Seeds of Prosopis juliflora, Piptadenia macrocarpa, Mimosa hostilis and Leucaena leucocephala were collected from plants grown under field conditions in semi-arid region of Northeastern of Brazil. The seeds were surface sterilized for 15 min in 5% NaOCl and rinsed for 10 min. with running distilled water then sown in sand irrigated daily with 1.0 mol m-3 CaSO4 (Silveira et al., 2001). After emergence, 15-day-old homogeneous seedlings of each species were transplanted to plastic pots (20 cm in long x 30 cm high) filled with 0.5 cm3 of sand. The pots were kept in well-ventilated greenhouse during the experimental period. Each pot was irrigated daily with ¼ strength Hoagland & Arnon (1950) nutrient solution. When seedlings were one-month-old, irrigation was carried out daily with half strength nutrient solution loading 100 mol m-3 of NaCl during 30 days. Plants irrigated with nutrient solution free of NaCl were taken as control. The pots were irrigated twice a day until leaching started to avoid salt accumulation. The pH of nutrient solution was kept in 5.5±0.2 range with HCl or NaOH. The study was carried out without shelter in semi-arid region of Brazil during September/October months. The air temperature and relative humidity in the greenhouse were in the range of 26 to 33 ºC and 35 to 50%, respectively. The maximal intensity of radiance at plant canopy was of 1,500 mmol of photons m-2. s-1. After treatment period, the plants were separated into root and shoot. The roots were washed with distilled water, then both plant parts were dried at 90 ºC and properly stored for further analysis of Na+, K+ and Cl-.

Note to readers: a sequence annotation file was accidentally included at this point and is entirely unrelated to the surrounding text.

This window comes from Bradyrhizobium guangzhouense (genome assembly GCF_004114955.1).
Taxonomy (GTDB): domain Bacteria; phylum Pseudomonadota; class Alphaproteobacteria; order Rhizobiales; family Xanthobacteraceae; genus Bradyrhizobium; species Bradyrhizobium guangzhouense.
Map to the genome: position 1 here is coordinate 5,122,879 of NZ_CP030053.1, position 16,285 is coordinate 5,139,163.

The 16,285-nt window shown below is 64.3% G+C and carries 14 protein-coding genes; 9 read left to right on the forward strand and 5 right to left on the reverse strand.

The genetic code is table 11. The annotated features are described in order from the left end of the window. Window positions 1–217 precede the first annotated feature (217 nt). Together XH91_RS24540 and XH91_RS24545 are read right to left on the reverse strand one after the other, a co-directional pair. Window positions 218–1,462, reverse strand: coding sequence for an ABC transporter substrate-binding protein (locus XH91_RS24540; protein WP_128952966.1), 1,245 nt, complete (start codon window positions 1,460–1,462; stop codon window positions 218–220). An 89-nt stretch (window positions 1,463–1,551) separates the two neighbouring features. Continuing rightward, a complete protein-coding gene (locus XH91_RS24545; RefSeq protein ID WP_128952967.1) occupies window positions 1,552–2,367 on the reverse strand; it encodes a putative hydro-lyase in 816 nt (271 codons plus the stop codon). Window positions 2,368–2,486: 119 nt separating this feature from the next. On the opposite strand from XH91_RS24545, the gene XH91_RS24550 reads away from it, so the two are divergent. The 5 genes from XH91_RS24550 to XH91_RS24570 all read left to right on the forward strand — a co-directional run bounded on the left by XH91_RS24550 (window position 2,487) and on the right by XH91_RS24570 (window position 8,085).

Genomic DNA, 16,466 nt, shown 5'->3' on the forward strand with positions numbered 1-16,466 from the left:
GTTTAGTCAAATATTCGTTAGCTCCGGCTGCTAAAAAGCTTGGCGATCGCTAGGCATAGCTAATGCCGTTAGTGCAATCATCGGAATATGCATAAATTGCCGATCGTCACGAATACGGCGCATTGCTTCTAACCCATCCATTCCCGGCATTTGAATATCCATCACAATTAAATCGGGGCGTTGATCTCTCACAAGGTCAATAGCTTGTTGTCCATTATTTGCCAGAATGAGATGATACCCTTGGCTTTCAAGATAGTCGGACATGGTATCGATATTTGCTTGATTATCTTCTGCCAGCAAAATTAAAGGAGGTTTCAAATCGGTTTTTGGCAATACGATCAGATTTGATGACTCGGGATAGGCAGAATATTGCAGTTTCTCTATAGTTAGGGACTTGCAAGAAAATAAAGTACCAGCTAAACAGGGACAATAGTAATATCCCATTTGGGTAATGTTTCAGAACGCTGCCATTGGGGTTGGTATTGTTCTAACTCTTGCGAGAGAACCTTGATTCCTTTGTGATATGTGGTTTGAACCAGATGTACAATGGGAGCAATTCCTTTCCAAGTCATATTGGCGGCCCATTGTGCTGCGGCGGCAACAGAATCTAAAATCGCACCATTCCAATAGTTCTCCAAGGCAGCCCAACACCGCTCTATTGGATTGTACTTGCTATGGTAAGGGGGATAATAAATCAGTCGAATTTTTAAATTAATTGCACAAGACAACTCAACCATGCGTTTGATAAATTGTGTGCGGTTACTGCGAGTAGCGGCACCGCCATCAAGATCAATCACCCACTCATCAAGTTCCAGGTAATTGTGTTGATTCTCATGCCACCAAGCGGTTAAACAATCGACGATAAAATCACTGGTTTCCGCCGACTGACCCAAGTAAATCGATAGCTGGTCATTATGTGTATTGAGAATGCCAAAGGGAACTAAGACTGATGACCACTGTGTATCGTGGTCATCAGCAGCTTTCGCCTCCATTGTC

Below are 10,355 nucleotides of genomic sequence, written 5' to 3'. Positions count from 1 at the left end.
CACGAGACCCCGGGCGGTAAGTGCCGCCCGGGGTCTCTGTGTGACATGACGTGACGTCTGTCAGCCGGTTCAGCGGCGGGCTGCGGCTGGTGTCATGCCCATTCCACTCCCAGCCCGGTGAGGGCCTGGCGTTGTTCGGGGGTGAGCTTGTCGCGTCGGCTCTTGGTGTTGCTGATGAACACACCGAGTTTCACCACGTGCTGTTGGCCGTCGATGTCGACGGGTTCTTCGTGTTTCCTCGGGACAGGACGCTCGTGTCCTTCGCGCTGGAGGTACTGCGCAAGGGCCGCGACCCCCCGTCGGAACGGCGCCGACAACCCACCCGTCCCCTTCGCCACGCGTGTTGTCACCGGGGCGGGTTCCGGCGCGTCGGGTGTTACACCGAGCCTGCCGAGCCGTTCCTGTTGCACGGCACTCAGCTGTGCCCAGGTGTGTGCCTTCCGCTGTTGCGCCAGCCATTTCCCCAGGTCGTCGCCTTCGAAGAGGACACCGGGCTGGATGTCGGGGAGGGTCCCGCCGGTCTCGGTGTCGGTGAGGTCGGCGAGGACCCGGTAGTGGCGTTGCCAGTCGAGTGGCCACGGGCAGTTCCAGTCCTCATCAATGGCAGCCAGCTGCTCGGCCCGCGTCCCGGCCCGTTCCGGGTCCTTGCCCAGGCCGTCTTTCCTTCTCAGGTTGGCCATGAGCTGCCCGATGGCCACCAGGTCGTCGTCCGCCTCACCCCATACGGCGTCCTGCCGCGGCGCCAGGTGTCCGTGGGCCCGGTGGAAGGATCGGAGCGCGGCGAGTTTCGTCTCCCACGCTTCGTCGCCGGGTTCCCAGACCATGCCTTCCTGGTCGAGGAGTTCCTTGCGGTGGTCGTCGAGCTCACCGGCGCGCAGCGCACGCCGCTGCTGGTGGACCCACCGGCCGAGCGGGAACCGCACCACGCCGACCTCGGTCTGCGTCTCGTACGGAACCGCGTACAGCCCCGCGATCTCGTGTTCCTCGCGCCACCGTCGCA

The experiment was conducted in a 2 x 4 factorial completely randomized design corresponding to NaCl levels and plant species, respectively, and had six replicates per treatment, each replicate consisting of one plant per pot.

Na+, K+ and Cl- determination

Dried plant tissue was powdered and subjected to wet digestion with (4:1) HNO3 : HClO4 (v/v) according to Chapman & Pratt (1961). The resulting solutions were properly diluted and analyzed for K+ and Na+ by flame photometer. Cl- was extracted from the dried tissue with water and determined by titration against standard AgNO3 (Malavolta et al., 1989).

Data analysis

The effects of treatments on plant dry mass accumulation and ion content were performed by ANOVA system. The treatment means were compared by LSD (least significant difference) at the 0.05 confidence level using Tukey test. Standard errors (SE) are reported in the figures. ANOVA results were calculated with the SIGSTAT package.



Seedlings of four forest species (Prosopis juliflora, Piptadenia macrocarpa, Mimosa hostilis and Leucaena leucocephala) were grown in 100 mol m-3 of NaCl and were evaluated for the early responses to salinity. Salinity provoked slight yellowing on leaves already from the 10th day of treatment in Mimosa hostilis and Leucaena leucocephala. The salt symptom was aggravated with increasing exposure time of salinity; the leaves of these two plants exhibited severe necrotic and chlorotic symptoms. In addition, there was significant interaction (P < 0.05) between salinity (S) and plant species (E) factors for all studied parameters given below, and this is largely expected due to great genetic diversity of the investigated plants. Particularly, information was sought on the role of these interactions concerning the earlier responses of the plants to salinity.